Bad Cop: Superman gives Joker a hand during interrogation.
Where issue #1 had a flowing sense of belonging in a printed complete issue - the value of digital chapters becomes evident through issue #2. Things take a harsh detour as soon as the big reveal is delivered at the end of Chapter 4 (the first third of the print issue) -- a super-hand through the Joker's chest [pictured above] gives way to a tangent starring Harley Quinn.
The brief episode has the risk of tripping on the same oh-so ironic cutesy dialogue of earlier chapters, but in isolation, plays its hand much funnier, and as a better orchestrated skit. Taken completely on its own, it's an enjoyable introduction to both Harley Quinn and Green Arrow. It doesn't go much deeper than the elephant in the room: the slight absurdity of Green Arrow's origins as an arrow-themed Bat-knockoff -- but it tackles the subject well.
In keeping with the Bat v Arrow theme, the chapter is very The Killing Joke! It must be said it's much less brutal and intricate than the famed Alan Moore story, but works toward the same objective of a laugh from the stoic hero.
Bruno Redondo gives the chapter the look of the kinds of comics you might've been reading throughout the last decade, much moreso than Rhaapack or Miller. Redondo's layouts are key to the success of the chapter, showing skils as a comics workman, versus the style of the other Injustice artists. The contrast works in its favour, earning the time of the episode, with a tighter urban space. When Miller returns, the slick hyper reality hits strong.
Punchline: Harley Quinn Gets the Last Laugh out of Green Arrow.
The third segment [Chapter 6] brings us back to the important bits and is perhaps the strongest to date. It's fast and familiar, rooted in popular cliches, but it gets the job done. We're confirming the change; the definitive turning point that takes Superman from hero to tyrant, truth and justice still in tact. Its slow to start, but it's got the meat of a good action sequence.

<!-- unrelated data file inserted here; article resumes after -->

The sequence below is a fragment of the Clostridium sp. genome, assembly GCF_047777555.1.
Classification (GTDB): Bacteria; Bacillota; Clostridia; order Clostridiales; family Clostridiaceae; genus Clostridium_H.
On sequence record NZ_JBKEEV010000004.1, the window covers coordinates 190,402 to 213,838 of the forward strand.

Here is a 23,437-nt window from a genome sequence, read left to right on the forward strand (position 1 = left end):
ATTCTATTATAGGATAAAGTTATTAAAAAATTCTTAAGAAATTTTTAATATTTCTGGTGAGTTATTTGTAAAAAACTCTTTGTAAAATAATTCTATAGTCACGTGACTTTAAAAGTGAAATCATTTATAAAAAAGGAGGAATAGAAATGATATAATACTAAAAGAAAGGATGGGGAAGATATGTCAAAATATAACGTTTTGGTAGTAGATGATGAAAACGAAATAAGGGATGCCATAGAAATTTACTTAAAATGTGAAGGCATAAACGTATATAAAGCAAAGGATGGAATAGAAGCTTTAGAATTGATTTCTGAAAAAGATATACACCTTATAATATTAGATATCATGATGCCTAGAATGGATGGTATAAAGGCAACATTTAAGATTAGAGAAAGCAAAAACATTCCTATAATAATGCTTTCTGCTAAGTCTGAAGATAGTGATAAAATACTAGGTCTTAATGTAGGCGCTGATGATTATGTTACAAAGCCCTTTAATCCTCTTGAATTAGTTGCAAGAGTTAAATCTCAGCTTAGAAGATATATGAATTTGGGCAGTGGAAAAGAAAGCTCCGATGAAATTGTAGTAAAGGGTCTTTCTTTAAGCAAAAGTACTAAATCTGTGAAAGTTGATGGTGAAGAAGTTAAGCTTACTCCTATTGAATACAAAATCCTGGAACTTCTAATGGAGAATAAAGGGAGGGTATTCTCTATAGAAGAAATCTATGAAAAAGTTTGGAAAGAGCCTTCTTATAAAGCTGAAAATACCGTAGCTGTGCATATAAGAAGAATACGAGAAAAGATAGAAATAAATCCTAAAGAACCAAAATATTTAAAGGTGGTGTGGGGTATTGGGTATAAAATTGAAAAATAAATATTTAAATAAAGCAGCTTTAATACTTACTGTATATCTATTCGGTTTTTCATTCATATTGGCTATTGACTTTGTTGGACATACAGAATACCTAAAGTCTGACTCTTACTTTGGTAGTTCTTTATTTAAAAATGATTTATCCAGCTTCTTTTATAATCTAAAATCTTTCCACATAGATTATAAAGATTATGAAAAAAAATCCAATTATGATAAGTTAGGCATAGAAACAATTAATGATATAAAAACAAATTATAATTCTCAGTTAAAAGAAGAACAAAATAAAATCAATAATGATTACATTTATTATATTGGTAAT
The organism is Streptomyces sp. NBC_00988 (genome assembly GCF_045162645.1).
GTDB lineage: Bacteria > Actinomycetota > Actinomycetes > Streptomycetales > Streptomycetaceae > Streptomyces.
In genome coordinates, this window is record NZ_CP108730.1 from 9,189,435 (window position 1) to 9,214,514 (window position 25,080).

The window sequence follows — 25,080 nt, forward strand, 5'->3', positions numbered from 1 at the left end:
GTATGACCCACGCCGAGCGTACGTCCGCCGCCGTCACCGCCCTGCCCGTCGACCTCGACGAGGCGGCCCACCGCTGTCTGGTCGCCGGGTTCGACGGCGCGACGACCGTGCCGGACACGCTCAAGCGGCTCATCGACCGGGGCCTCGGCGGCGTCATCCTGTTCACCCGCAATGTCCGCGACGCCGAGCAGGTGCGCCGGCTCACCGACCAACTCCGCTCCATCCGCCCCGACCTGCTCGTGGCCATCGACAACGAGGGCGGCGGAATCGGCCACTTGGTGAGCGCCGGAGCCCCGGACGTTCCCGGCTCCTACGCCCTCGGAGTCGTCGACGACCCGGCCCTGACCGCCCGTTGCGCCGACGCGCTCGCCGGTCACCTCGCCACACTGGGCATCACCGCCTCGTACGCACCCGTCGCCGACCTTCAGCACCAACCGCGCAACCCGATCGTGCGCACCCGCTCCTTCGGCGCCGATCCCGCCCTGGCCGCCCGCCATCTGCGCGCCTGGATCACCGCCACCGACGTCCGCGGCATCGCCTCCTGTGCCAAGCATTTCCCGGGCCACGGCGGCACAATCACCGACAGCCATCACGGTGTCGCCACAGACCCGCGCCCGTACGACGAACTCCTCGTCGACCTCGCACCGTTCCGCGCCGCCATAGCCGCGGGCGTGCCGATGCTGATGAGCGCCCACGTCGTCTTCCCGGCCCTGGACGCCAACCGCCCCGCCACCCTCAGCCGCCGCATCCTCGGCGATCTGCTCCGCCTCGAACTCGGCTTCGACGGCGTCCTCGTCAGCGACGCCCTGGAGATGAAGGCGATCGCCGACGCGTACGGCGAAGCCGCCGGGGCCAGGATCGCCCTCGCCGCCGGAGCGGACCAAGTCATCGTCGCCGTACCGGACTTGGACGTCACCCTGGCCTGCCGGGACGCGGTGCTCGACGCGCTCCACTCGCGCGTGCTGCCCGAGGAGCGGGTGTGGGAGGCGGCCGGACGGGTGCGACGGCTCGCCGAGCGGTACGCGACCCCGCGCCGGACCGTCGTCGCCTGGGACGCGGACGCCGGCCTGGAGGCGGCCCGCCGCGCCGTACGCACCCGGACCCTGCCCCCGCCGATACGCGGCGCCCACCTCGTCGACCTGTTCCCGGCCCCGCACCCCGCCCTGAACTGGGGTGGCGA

Superman as villain has become a stock standard of the independents, who've always had the freedom to commit to the idea more than the corporates. The fact that this has the illusion of an on-going story where it's really Superman is attractive. As a DCU like the most recognized version - even moreso than the current New 52 version - it has impact! It's surprising we're heading there so soon, but it feels like things are hitting their stride. We're in territory characters like Black Adam and Iron Man have dwelled in, but it's neutral territory and has us on our way.
The ghost of Kingdom Come shrieks for attention during Superman's address to the world. Flanked by Wonder Woman; Superman has a less poignant message to spur in the final scene, but fair enough. It is what it is and as much as it would be nice to feel a sense of knowing in every panel, that's not what new readers want.
The noise made about this series' distinction as removed from the usual tropes and habits of tie-ins and gaming fodder works against it. It isn't earning those accolades just yet. It is, however, connecting with an audience and bringing a strong readership in. Dominating sales charts on stores like Amazon Kindle, this is one of the most successful digital outings for comics. It's working and that's worth something.
It will be interesting to see where Injustice: Gods Among Us goes from here. The first issue dwelled in a thin First Act, this issue brings us through the Second. How they're going to sustain a series that doesn't completely overlap with the game - I have no idea! I'm intrigued to see what they do! I'm wondering if the pace slows from here, or if we really will get more detail about the backstory to the backstory.
You can find the full print issue at all good comic stores! If you'd rather go digital, pick up the individual chapters for 99c each via; DC Entertainment, Comixology or Amazon Kindle Store! Find purchase info, previews, reviews & forum discussion in the MKOmmunity Injustice Comic Book Index. Injustice: Gods Among Us hits home consoles in April.